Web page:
Let’s try something different in this review. Let’s just talk about what I love about this book and this series (now that I have finished Lair of Dreams!!!)
1. Evie O’Neill is the Elephants Eyebrows, which I assume in 20’s slang for the Bees Knees. She’s joyful, funny, sarcastic, brave and yes a bit spoiled but at her core she wants to help and make difference. If that happens to get her name in the papers so be it.
2. All of the female characters are awesome. Mabel, Evie and Theta are all completely different. I mean seriously, I don’t think you could find different girls. Well, you probably could but as different as they are they compliment each other. Yes, they fight, yes they have their falling outs but when it matters, they are there for each other.
3. The guys are not bad either. Sam, Jericho, Henry and Memphis all have book boyfriend potential. You have bad boy Sam with a heart of gold. Studious Jericho who is more then he appears to be and mysterious Memphis with a poets heart and brother’s loyalty. Henry is the class clown.
4. Libba Bray does a great job of setting a tone of 20’s optimism with darkness and foreboding of something big that is about to happening.
5. You can tell that a lot of research went in to writing of this novel. Everything from the tone, to the slang to the description of clothes and city to the politics and social issues that really brings you into the time and truly makes for a lush reading.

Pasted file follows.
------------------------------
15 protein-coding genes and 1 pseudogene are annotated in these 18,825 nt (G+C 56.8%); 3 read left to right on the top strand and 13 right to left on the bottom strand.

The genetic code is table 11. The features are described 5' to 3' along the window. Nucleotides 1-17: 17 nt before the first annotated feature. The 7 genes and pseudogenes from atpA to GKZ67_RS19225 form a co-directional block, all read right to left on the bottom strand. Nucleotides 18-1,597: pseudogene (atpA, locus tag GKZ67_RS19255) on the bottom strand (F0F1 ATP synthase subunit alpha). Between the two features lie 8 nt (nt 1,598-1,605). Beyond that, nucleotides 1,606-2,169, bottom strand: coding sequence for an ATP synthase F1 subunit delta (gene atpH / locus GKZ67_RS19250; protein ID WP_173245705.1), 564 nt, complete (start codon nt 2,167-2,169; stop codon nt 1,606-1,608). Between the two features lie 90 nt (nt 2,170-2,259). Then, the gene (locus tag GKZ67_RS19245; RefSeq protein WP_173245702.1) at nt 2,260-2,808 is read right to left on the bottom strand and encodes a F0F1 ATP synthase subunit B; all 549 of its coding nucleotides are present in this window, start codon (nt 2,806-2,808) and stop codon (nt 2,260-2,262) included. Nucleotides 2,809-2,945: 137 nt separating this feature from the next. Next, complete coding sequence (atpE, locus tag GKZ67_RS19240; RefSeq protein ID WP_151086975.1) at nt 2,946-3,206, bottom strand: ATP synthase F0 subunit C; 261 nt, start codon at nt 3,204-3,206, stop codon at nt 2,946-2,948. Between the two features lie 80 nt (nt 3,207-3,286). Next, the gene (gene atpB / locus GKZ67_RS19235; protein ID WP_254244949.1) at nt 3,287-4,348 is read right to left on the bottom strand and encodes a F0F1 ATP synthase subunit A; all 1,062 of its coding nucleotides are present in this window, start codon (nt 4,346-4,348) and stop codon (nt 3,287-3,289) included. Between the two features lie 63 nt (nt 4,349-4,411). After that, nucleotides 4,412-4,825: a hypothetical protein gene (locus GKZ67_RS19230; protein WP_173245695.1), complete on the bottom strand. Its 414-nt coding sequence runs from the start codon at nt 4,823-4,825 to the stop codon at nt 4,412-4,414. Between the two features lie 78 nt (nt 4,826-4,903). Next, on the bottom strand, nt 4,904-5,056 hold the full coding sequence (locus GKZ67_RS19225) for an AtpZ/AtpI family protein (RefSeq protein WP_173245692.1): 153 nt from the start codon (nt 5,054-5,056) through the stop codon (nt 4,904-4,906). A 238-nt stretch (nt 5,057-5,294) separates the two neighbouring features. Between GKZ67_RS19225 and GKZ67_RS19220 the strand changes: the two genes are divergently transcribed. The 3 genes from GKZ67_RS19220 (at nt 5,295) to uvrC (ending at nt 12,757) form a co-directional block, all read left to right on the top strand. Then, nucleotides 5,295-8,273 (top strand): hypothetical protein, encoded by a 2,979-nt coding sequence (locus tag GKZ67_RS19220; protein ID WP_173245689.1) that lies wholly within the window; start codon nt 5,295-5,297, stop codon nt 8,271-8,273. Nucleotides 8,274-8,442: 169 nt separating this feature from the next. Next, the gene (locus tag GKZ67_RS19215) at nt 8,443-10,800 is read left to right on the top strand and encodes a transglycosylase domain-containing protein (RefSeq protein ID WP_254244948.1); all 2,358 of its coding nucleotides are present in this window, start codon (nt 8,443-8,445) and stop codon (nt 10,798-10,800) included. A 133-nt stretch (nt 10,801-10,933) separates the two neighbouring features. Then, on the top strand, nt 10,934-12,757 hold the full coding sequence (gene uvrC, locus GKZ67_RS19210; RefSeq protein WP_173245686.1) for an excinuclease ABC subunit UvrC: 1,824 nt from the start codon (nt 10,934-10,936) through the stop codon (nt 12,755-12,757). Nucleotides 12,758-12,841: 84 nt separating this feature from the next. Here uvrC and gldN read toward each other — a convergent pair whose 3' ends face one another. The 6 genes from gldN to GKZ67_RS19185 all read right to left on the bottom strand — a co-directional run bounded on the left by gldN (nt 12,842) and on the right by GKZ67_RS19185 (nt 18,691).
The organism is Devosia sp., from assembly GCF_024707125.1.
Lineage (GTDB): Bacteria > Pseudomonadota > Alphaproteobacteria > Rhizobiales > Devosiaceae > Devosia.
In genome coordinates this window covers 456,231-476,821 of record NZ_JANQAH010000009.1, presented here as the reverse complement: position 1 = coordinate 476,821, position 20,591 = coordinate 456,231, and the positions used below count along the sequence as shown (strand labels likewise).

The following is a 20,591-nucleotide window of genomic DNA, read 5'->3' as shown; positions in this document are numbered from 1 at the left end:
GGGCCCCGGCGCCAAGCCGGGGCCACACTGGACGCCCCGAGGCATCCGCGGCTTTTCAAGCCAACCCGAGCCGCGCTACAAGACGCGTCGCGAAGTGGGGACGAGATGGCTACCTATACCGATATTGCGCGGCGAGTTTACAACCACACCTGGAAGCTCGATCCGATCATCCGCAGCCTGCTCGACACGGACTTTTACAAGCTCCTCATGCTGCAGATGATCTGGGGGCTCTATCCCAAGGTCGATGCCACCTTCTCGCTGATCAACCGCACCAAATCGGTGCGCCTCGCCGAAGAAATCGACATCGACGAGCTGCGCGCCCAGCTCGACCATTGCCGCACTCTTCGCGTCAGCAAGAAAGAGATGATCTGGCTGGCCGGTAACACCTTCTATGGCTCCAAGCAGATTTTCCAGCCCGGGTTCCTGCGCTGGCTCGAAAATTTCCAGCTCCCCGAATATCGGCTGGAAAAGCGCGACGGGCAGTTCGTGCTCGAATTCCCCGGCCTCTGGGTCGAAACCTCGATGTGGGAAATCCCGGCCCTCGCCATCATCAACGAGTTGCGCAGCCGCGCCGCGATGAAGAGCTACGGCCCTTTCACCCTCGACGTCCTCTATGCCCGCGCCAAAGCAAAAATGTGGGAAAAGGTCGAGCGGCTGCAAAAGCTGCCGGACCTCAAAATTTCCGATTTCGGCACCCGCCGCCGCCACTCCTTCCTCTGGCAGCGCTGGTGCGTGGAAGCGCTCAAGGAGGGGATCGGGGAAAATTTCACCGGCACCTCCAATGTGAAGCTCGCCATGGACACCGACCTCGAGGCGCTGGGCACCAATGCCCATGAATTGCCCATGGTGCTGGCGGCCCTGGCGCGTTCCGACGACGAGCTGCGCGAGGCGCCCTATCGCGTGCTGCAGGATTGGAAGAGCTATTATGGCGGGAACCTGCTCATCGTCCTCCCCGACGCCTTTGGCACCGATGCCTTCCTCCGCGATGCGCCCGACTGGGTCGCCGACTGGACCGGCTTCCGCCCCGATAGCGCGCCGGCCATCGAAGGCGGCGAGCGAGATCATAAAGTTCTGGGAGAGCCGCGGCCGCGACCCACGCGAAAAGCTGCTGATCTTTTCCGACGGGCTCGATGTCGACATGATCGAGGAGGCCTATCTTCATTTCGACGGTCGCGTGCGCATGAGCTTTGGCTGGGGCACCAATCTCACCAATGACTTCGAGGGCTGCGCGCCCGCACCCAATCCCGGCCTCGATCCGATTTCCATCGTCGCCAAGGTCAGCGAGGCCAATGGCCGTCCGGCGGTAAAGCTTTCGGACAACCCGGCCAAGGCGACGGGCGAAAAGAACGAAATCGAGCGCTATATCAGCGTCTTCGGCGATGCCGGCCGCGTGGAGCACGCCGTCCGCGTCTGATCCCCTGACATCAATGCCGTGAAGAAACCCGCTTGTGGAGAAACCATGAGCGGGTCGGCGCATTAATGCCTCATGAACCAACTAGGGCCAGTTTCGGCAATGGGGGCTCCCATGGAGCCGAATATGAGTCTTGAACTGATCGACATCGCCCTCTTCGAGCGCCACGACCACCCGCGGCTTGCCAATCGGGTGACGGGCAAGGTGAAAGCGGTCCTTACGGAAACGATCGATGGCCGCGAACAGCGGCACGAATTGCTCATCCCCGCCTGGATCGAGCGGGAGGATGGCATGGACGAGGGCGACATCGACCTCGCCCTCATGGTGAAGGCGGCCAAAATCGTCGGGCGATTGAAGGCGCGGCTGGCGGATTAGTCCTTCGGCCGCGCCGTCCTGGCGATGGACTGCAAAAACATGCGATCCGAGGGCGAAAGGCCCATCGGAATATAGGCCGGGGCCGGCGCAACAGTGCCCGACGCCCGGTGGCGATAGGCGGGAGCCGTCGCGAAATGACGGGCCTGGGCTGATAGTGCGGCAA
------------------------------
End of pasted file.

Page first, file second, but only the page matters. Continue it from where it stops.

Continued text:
6. I sorta can’t believe that I’ve made it this far without mentioning their super powers! The story revolves around a group of 17-18 years old who start to discover they have strange powers. Like, walking in dreams, reading objects for a person’s past, seeing into the future or healing the sick. It’s like an X-Men origin story!
7.The big bad is truly terrifying but nothing is truly terrifying to me then someone who truly believes that what they are doing is for good even though it is bat shit crazy!
8.Speakeasies, night clubs, Follies and so much more of the Roaring 20’s.
9.For all the optimism of the 20’s, Bray is not afraid to touch on the less happy things from the era, like racism, the Chinese immigration laws, religious fervor and eugenics movement.
10. The diversity of characters. Memphis is black and Henry is gay. Not to mention it’s filled with characters from all spectrums of life in smaller roles as well and more of those characters to come in the sequel.